The answer is, yes. If you do not seek legal advice, there is a chance that the prenuptial agreement (or prenup) will not be valid.
In the UK, pre-nuptial agreements are not yet legally binding or completely enforceable. However, since 2010 (following the widely-reported case of Radmacher v Granatino, where the prenup was upheld), the family courts have attributed more significance to the existence of a prenup when considering how the assets of divorcing parties’ should be divided between them. The decision of how much weight a prenup is given, if any, is determined by the court, taking its existence into account as one relevant factor of the case.
Over the last decade, people have become increasingly commercially ambitious and there has been a more prominent focus on wealth management. Thus, more couples seek to protect their assets with the help of a prenup. The Law Commission recognised these changes and issued the following, helpful guidance on how to give prenups the best chance of being upheld upon divorce:
- The agreement must be entered into by both parties freely and of their own will (and not under duress or under any sort of misrepresentation);
- Both parties must have received, full disclosure about the other party’s financial situation before signing the document;
- The agreement must be a formal Deed and must contain a Statement of Truth, signed by both parties recognising that the agreement is a qualifying nuptial agreement and stating that the disclosure given is honest and full disclosure;
- The agreement must be entered into more than 28 days before the date of the wedding or civil partnership;
- Both parties must have received legal advice or been given the opportunity to have received legal advice on the terms and consequences of the terms of the agreement;
- The agreement cannot seek to provide an unfair or unreasonable outcome which would not meet the basic needs of the spouses or of any of the children of the marriage.
If the guidance above is followed, it is likely that your prenup will be valid (known as a Qualifying Nuptial Agreement or QNA) and then it will be for the family courts to decide how much of the agreement should be implemented upon divorce. The most important objective in upholding a prenuptial agreement is to ensure that the parties’ ‘needs’ are met and that the outcome is not an unfair or unreasonable one.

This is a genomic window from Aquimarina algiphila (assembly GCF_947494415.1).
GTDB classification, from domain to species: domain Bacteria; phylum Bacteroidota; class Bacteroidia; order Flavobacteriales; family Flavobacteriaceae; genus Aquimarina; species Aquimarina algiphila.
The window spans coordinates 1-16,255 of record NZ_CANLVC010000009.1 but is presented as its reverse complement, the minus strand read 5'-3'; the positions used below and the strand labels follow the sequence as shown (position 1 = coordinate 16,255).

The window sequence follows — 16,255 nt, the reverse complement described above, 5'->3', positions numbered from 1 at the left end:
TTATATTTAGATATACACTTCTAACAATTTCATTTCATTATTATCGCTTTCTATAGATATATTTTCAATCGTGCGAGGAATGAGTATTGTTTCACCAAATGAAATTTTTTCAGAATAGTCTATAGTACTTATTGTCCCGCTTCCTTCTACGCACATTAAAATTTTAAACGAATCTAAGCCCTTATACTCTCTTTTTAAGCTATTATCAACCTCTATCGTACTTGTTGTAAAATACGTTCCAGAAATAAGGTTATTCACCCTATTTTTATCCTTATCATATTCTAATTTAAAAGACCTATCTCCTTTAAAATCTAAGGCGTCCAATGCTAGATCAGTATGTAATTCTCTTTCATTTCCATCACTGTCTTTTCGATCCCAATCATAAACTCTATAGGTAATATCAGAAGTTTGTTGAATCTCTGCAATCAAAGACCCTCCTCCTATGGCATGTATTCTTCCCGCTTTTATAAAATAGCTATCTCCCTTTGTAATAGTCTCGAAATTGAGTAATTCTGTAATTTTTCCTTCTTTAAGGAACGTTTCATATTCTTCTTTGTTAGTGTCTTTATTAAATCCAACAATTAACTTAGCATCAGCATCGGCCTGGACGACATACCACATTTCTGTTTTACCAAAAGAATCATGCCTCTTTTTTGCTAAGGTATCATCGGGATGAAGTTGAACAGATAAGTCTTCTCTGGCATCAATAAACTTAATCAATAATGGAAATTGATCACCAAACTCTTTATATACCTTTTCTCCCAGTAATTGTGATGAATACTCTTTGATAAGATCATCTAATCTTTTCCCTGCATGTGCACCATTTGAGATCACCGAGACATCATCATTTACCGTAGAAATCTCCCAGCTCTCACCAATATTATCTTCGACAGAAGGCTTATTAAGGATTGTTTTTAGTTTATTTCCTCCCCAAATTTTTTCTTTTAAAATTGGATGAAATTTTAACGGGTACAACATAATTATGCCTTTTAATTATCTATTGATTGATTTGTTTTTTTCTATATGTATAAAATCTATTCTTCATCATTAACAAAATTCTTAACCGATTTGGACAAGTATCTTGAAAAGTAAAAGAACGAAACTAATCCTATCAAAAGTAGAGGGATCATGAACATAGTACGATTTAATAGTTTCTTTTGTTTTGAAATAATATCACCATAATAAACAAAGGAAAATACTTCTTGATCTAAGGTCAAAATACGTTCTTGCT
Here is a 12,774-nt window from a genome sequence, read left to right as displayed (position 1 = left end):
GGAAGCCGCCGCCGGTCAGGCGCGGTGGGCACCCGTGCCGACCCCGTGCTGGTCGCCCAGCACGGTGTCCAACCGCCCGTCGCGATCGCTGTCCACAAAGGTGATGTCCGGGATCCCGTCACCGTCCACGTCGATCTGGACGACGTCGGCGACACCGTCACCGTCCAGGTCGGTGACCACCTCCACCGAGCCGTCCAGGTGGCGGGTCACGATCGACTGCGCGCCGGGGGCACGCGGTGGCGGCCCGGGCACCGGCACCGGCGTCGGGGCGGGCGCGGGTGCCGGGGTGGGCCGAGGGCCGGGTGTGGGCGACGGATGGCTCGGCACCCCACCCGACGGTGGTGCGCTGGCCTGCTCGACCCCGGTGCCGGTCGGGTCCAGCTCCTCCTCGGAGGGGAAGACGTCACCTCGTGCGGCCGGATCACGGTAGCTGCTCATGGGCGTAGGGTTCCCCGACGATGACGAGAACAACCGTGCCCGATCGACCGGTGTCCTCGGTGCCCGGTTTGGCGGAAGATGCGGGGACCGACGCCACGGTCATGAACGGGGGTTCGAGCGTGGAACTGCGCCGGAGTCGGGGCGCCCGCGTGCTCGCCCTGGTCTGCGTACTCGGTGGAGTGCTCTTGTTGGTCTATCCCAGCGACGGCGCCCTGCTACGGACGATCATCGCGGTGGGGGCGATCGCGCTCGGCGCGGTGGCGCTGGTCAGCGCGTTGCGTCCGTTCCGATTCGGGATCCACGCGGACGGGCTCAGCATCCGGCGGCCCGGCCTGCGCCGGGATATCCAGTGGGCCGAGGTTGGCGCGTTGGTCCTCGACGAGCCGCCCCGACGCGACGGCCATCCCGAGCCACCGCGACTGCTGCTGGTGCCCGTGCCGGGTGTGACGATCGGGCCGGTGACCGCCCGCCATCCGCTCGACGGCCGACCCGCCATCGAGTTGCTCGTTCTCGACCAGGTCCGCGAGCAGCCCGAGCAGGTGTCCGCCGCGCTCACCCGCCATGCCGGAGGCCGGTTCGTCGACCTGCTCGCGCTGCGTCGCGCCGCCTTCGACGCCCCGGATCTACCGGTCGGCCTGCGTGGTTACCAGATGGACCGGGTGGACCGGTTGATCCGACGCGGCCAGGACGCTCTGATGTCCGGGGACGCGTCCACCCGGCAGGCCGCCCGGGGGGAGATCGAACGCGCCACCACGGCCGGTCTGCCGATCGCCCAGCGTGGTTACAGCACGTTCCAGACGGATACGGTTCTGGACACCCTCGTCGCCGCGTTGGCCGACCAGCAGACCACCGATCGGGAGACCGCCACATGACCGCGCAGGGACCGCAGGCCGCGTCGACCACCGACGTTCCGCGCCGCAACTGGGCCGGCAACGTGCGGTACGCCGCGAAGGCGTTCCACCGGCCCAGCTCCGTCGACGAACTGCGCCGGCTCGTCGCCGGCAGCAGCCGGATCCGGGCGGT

The recent case of Versteegh v Versteegh
The issue of prenuptial agreements was thrown up in a recent case concerning Gerard Versteegh (a Swedish property tycoon) and his wife, Camilla (a homemaker) married 25 years ago, in 1993. They had 3 children and lived in a £60 million property in Kensington, West London.
The day before the wedding, on 27th August 1993, Gerard asked Camilla to sign a prenuptial agreement curtailing her rights to his wealth. Camilla signed the document without any legal advice or without having the opportunity to seek legal advice, should she have wished to do so.
25 years later, the parties are divorcing and the question is, was the prenuptial agreement valid? Mr Versteegh says Mrs Versteegh knew what she was signing. Mrs Versteegh says she did not understand the full implications of the agreement and thought that the agreement protected only her husband’s inherited wealth (rather than any assets they built up together during the marriage).
The Judge – Sir Peter Singer – awarded the wife just £90m in cash and assets (representing just 38% of the family’s assets), with the terms of the prenup in mind. At the time, the Husband was worth £237m. The Judge was open in saying that he would have awarded Mrs Versteegh far more than £90m, but for the prenuptial agreement (together with the effect of “Brexit uncertainties” on the husband’s property empire).
This is an interesting case as it can be viewed from two diverging perspectives:
– On the one hand, the Judge upheld the prenuptial agreement despite the fact that the Law Commission’s guidance had not been adhered to in full and the Wife did not receive independent legal advice;
– On the other hand, assuming she knew what she was signing, the award of £90m still met the Wife’s needs, for the rest of her life and was not, therefore, an unfair outcome, even though she didn’t get legal advice. (The same could not be said if the award was for, say, £90,000).
We will wait to see how much weight will be given to the Law Commission’s guidance above in the more ‘regular’ case where the assets are not as high in value.
Making you prenuptial agreement secure
This case throws up the following interesting questions:
– How strictly do the family courts apply the Law Commissions guidance when considering pre-nuptial agreements?
– Is Mrs Versteegh trying to backtrack on the terms of the prenup given the success of the family or did she not understand what she was signing?
– If she didn’t understand the document, is her award a fair one?
– Was the agreement valid in the first place?
– What if, Mrs Versteegh had been given enough of an opportunity to take legal advice, but had chosen not to, would the agreement still have been upheld notwithstanding that the outcome may have been the same?
Mrs Versteegh, represented by Mr Tim Bishop QC, is now asking the Court of Appeal to grant her a further £25m and the parties will be engaged in costly and lengthy proceedings regarding the Wife’s understanding of the document.
In order to give your prenuptial agreement the best chance of being deemed valid, the Law Commission’s guidance should always be observed giving both parties the certainty they must have strived for in agreeing to enter into a prenup in the first place.
Thinking about prenuptial agreements? Get in touch with our expert family lawyer team and we’ll talk you through it. Call 020 7436 6767 and arrange a FREE consultation